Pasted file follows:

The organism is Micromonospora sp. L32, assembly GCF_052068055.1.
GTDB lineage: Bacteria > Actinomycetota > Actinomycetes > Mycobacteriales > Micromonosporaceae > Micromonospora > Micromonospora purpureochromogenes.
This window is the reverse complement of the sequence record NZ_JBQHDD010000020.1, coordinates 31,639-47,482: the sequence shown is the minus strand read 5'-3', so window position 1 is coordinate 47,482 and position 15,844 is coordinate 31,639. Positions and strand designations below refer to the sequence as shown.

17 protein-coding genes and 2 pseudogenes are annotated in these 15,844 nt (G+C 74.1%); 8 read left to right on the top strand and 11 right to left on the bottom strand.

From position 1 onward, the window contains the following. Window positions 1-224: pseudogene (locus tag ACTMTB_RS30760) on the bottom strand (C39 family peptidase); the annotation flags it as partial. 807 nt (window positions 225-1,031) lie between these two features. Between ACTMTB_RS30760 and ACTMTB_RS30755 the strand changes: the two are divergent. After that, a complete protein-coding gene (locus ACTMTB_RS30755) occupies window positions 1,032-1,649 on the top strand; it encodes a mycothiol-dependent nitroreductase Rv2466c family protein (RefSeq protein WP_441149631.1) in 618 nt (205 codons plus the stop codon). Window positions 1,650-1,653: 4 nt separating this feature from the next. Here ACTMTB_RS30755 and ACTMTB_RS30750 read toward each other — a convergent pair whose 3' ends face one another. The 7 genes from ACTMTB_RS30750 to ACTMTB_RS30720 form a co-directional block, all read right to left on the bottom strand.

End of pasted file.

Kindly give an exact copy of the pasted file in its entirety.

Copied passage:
The organism is Micromonospora sp. L32, assembly GCF_052068055.1.
GTDB lineage: Bacteria > Actinomycetota > Actinomycetes > Mycobacteriales > Micromonosporaceae > Micromonospora > Micromonospora purpureochromogenes.
This window is the reverse complement of the sequence record NZ_JBQHDD010000020.1, coordinates 31,639-47,482: the sequence shown is the minus strand read 5'-3', so window position 1 is coordinate 47,482 and position 15,844 is coordinate 31,639. Positions and strand designations below refer to the sequence as shown.

17 protein-coding genes and 2 pseudogenes are annotated in these 15,844 nt (G+C 74.1%); 8 read left to right on the top strand and 11 right to left on the bottom strand.

From position 1 onward, the window contains the following. Window positions 1-224: pseudogene (locus tag ACTMTB_RS30760) on the bottom strand (C39 family peptidase); the annotation flags it as partial. 807 nt (window positions 225-1,031) lie between these two features. Between ACTMTB_RS30760 and ACTMTB_RS30755 the strand changes: the two are divergent. After that, a complete protein-coding gene (locus ACTMTB_RS30755) occupies window positions 1,032-1,649 on the top strand; it encodes a mycothiol-dependent nitroreductase Rv2466c family protein (RefSeq protein WP_441149631.1) in 618 nt (205 codons plus the stop codon). Window positions 1,650-1,653: 4 nt separating this feature from the next. Here ACTMTB_RS30755 and ACTMTB_RS30750 read toward each other — a convergent pair whose 3' ends face one another. The 7 genes from ACTMTB_RS30750 to ACTMTB_RS30720 form a co-directional block, all read right to left on the bottom strand.